After several years of theoretical work on manned space-transportation systems, it has been decided to consolidate Europe's technological knowledge by conducting a flight-demonstration project within the Agency s Manned Space Transportation Programme (MSTP). The second qualification flight of Ariane-5 (V502), planned for April 1996, will carry an Atmospheric Reentry Demonstrator (ARD), for reentry technology experimentation. Industrial responsibility for the ARD project rests with Aérospatiale of France, as prime contractor
Although not strictly a prototype of the future European Crew Transport Vehicle (CTV), the ARD project will constitute a major step towards providing greater confidence in Europe s development capabilities. It is a simple unmanned capsule-type vehicle designed to improve our knowledge of certain critical reentry technologies.
To save time by avoiding the need for a long aerothermodynamic shape selection process, an existing shape has been selected. Dimensions and masses have been derived based on Ariane-5 performance capabilities and on ballistic reentry parameters representative of the CTV.
The technology-demonstration objectives are as follows:
Some other challenging issues stem from these primary objectives, such as:
Table 1. Main mission drivers
The ARD vehicle has an external diameter of 2.8 m (Fig. 1) and a maximum mass of 2.8 t. After its release from the launcher, it will perform a sub-orbital ballistic flight, followed by a guided lifting reentry, ending with a final deceleration phase under parachutes and a splash-down in the Pacific Ocean (Fig. 2).
The main driving parameters of these different phases are shown in Table 1.
Figure 1. The ARD vehicle
Figure 2. The overall ARD mission
The pressurised, air- and water-tight structure is composed of four main elements (Fig. 3): the bulkhead structure including radial stiffeners and supporting the heat shield; the conical part carrying the Reaction Control System (RCS), including access doors to equipment items and the Ariane-5 mechanical interface frame attached via a bolted flange; the internal hexagonal secondary structure supporting all electrical equipment; and the back cover ensuring protection of descent and recovery systems during the flight.
All structural elements are made of mechanically fastened aluminum-alloy parts.
Figure 3. The ARD structural design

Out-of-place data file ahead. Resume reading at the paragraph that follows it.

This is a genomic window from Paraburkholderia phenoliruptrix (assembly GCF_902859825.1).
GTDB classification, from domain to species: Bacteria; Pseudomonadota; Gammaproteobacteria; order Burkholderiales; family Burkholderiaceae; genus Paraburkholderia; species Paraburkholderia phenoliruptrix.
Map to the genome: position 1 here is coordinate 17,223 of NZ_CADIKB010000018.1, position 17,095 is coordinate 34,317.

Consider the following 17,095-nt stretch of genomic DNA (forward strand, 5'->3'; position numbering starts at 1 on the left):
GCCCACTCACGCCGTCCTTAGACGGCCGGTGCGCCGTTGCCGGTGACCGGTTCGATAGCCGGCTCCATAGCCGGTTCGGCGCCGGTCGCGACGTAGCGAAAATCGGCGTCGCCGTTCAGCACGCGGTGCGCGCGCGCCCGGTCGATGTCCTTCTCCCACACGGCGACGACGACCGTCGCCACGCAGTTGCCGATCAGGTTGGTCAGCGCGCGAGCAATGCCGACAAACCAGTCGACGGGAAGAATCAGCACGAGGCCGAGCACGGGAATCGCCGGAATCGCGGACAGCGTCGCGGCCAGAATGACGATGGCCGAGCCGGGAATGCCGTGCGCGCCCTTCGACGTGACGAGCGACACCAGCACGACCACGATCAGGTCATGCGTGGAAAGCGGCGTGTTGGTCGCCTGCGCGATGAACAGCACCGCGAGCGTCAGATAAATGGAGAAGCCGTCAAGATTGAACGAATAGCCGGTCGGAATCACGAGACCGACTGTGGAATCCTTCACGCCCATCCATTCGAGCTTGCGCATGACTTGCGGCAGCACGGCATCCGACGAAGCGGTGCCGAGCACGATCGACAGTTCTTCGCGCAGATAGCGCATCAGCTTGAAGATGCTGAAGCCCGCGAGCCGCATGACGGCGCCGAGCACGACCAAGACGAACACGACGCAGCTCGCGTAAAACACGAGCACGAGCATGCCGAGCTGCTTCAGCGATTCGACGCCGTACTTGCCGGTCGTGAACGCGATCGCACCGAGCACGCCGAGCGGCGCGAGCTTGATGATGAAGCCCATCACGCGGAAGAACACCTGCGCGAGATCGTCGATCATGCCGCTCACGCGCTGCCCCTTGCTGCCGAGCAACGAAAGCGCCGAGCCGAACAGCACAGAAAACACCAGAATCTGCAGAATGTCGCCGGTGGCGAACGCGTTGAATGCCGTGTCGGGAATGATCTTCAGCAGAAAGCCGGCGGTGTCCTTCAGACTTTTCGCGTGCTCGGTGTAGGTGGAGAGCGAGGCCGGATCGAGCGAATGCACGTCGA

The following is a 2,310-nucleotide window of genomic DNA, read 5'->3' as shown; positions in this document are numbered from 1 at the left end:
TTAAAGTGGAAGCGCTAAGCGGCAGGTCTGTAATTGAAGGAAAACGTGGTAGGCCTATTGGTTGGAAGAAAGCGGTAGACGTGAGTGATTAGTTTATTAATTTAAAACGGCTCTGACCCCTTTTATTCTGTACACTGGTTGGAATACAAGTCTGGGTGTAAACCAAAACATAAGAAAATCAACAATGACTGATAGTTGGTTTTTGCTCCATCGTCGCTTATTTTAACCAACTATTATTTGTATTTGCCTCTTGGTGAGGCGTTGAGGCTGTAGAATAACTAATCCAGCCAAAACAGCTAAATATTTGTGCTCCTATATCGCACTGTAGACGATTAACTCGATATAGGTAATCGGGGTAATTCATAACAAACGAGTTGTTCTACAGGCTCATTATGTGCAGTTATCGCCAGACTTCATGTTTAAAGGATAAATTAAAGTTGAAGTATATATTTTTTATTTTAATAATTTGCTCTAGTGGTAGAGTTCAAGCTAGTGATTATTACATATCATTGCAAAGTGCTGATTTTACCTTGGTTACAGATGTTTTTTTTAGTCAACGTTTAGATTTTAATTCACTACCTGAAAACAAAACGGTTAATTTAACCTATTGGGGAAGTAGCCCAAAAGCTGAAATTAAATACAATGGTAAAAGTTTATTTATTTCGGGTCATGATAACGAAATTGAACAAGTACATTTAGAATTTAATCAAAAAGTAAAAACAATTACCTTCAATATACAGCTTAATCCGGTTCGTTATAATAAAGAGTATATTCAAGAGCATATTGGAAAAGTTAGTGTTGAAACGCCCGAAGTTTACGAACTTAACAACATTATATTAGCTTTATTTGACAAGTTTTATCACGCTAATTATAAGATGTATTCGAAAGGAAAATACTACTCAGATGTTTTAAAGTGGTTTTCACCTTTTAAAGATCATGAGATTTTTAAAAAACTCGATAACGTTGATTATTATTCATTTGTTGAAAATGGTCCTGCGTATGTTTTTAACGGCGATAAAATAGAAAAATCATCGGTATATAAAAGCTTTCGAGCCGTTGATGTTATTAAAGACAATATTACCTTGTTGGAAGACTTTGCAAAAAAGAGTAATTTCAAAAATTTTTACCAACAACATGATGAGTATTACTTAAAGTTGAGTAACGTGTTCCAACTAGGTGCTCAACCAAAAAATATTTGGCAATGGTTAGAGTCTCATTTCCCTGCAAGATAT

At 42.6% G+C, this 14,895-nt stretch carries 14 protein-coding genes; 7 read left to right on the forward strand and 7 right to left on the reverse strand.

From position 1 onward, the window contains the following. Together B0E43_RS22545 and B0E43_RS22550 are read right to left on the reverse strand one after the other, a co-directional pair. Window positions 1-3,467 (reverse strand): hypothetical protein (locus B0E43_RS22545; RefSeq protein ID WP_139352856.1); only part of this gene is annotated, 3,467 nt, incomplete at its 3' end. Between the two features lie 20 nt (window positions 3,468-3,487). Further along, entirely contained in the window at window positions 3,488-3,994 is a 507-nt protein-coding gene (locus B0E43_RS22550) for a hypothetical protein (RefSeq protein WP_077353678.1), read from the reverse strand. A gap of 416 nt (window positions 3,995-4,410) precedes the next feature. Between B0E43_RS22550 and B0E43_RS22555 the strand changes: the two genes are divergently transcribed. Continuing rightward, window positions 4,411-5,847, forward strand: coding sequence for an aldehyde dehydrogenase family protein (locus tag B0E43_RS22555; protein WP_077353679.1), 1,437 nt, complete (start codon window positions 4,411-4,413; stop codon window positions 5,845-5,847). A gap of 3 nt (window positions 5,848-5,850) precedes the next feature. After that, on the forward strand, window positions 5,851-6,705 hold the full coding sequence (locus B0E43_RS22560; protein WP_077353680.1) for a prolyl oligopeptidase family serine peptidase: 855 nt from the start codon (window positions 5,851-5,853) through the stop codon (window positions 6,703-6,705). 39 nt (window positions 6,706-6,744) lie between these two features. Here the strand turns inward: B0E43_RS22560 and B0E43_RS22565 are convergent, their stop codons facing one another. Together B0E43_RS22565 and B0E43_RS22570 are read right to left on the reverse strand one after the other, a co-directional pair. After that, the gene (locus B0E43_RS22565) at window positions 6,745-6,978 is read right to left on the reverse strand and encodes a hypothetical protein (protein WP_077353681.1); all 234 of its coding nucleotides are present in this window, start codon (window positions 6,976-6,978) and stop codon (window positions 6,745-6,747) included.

The heat shield is composed of 93 tiles made from 'Aleastrasil , a compound containing randomly oriented silica fibres impregnated with phenolic resin. These tiles are arranged with one central tile and six circumferential rows (Fig. 1). The conical part and back cover are covered with 'Norcoat-Liège tiles.
Reaction Control System The Reaction Control System (RCS) will provide attitude control during the ARD s ballistic and guided reentry phases. It is derived from the Ariane-5 attitude-control system (SCA: Systè de Contrôle d'Attitude), based upon a hydrazine (N 2 H 4 ) blow-down concept, and is composed of:
The electronics system is also based on the reuse of existing Ariane-5 equipment, i.e.:
The communications and location system, designed to process, store and transmit data to the ground segment during the ARD s flight, is composed of:
The descent and recovery system is designed to decelerate the vehicle (Fig. 4) before splash-down in order to limit the impact loads and to ensure flotation for up to 36 h.
Its elements include:
Figure 4. The parachute deployment sequence
To cover other technology objectives, the ARD vehicle will be equipped with a significant number of measuring devices. Depending on the nature of the measurement, the data will be: transmitted by telemetry antennas (actual emission rate around 250 kbit/s) during periods of visibility, i.e. mainly just before black-out and less than 45 km after black-out, otherwise stored by UCTM during black-out; or stored (all measurements during the entire mission) by the on-board recorders.